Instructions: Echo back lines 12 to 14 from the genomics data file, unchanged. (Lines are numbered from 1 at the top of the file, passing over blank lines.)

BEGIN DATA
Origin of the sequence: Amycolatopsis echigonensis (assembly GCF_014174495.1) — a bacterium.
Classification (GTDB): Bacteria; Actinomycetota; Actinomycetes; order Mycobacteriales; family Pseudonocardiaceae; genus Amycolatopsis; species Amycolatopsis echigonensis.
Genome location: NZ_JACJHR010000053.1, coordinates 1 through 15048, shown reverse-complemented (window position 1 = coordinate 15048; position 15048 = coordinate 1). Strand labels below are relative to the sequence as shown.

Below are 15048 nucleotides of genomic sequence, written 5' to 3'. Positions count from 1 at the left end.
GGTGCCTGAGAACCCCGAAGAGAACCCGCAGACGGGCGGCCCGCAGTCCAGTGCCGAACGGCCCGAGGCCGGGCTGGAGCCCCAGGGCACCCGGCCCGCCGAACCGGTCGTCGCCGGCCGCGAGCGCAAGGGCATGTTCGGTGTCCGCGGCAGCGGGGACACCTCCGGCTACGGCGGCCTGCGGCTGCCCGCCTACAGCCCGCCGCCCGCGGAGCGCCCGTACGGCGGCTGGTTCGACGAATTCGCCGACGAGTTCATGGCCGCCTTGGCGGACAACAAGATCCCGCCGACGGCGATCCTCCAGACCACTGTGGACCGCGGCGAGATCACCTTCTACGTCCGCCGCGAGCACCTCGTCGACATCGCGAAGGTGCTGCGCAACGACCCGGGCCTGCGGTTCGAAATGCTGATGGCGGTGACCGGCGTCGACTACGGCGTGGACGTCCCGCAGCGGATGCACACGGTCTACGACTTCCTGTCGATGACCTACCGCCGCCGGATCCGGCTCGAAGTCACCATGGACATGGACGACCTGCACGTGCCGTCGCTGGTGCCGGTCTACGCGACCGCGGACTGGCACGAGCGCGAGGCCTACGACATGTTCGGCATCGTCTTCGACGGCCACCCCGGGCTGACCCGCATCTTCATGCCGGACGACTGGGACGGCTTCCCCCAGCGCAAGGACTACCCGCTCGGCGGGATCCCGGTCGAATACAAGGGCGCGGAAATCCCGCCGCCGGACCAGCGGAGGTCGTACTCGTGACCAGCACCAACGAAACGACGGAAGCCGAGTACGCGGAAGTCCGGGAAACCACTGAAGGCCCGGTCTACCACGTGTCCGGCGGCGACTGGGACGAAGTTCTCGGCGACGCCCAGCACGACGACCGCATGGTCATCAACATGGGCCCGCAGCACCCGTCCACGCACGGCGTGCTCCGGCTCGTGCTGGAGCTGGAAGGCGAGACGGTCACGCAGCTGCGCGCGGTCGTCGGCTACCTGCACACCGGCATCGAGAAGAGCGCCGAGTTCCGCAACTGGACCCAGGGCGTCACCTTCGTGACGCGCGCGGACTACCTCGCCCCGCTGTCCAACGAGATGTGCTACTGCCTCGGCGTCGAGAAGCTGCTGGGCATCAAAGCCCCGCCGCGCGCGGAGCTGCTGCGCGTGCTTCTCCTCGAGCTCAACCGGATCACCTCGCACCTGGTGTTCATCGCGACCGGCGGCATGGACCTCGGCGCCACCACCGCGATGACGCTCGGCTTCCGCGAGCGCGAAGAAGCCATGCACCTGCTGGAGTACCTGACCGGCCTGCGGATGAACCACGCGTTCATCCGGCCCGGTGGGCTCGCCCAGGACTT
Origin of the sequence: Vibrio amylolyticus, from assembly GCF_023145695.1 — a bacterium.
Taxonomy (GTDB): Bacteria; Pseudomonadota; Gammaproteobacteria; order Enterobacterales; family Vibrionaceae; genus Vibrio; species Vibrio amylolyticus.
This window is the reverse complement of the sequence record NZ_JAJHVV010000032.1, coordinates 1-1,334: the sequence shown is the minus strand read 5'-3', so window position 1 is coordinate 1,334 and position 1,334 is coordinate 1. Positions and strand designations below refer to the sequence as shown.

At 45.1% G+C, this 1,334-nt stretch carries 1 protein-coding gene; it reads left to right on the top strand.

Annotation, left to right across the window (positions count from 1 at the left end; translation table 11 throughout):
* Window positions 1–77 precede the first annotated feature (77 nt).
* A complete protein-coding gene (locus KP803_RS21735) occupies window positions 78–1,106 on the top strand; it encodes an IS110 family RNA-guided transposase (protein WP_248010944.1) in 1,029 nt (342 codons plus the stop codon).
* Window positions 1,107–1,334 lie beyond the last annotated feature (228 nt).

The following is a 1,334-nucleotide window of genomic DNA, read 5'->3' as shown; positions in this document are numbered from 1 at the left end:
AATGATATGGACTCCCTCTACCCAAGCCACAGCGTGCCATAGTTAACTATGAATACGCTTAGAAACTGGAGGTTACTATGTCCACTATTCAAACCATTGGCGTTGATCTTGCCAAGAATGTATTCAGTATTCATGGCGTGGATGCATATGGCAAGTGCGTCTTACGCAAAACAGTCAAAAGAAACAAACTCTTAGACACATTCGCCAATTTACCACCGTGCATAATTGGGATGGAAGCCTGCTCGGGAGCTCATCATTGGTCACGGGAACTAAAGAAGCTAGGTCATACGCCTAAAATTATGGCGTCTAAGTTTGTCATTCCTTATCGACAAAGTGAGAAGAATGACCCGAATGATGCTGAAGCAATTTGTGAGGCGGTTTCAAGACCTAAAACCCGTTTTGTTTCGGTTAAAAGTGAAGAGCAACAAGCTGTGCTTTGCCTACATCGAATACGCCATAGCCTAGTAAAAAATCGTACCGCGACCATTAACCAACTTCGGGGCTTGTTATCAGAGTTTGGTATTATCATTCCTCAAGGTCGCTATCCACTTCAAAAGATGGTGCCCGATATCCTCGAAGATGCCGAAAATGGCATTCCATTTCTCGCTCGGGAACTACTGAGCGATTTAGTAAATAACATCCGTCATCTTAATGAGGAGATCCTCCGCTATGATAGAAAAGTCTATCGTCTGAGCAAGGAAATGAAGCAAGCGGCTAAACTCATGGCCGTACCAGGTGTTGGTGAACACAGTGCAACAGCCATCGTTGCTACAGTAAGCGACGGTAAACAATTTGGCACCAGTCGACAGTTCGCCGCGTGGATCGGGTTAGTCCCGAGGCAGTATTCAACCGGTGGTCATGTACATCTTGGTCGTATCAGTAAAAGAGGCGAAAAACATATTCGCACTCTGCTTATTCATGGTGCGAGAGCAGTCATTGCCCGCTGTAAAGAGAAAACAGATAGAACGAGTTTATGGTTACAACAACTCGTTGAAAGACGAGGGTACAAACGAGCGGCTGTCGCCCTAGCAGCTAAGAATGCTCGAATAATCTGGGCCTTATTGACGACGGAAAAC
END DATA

* A complete protein-coding gene (locus KP803_RS21735) occupies window positions 78–1,106 on the top strand; it encodes an IS110 family RNA-guided transposase (protein WP_248010944.1) in 1,029 nt (342 codons plus the stop codon).
* Window positions 1,107–1,334 lie beyond the last annotated feature (228 nt).

The following is a 1,334-nucleotide window of genomic DNA, read 5'->3' as shown; positions in this document are numbered from 1 at the left end: